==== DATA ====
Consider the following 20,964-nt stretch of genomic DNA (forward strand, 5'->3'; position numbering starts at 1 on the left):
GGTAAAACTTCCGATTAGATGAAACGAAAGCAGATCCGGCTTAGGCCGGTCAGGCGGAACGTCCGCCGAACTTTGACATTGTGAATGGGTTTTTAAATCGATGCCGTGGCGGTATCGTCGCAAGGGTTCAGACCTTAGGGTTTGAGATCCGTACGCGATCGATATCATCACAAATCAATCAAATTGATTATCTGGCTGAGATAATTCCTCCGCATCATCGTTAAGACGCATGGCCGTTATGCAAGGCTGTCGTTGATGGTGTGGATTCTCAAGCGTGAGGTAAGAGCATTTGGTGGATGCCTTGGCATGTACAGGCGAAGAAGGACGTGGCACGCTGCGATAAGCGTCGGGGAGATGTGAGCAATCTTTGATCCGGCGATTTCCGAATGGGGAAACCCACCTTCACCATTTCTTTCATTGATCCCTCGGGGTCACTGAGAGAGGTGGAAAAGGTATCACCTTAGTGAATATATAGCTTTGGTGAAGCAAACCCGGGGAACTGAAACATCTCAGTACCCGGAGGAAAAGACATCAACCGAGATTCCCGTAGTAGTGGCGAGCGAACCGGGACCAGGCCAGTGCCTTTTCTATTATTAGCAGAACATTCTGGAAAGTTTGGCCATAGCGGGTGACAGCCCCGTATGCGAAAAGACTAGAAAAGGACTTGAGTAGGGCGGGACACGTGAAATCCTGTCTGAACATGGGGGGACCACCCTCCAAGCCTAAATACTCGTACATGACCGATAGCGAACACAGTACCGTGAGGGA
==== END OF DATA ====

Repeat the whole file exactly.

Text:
Consider the following 20,964-nt stretch of genomic DNA (forward strand, 5'->3'; position numbering starts at 1 on the left):
GGTAAAACTTCCGATTAGATGAAACGAAAGCAGATCCGGCTTAGGCCGGTCAGGCGGAACGTCCGCCGAACTTTGACATTGTGAATGGGTTTTTAAATCGATGCCGTGGCGGTATCGTCGCAAGGGTTCAGACCTTAGGGTTTGAGATCCGTACGCGATCGATATCATCACAAATCAATCAAATTGATTATCTGGCTGAGATAATTCCTCCGCATCATCGTTAAGACGCATGGCCGTTATGCAAGGCTGTCGTTGATGGTGTGGATTCTCAAGCGTGAGGTAAGAGCATTTGGTGGATGCCTTGGCATGTACAGGCGAAGAAGGACGTGGCACGCTGCGATAAGCGTCGGGGAGATGTGAGCAATCTTTGATCCGGCGATTTCCGAATGGGGAAACCCACCTTCACCATTTCTTTCATTGATCCCTCGGGGTCACTGAGAGAGGTGGAAAAGGTATCACCTTAGTGAATATATAGCTTTGGTGAAGCAAACCCGGGGAACTGAAACATCTCAGTACCCGGAGGAAAAGACATCAACCGAGATTCCCGTAGTAGTGGCGAGCGAACCGGGACCAGGCCAGTGCCTTTTCTATTATTAGCAGAACATTCTGGAAAGTTTGGCCATAGCGGGTGACAGCCCCGTATGCGAAAAGACTAGAAAAGGACTTGAGTAGGGCGGGACACGTGAAATCCTGTCTGAACATGGGGGGACCACCCTCCAAGCCTAAATACTCGTACATGACCGATAGCGAACACAGTACCGTGAGGGA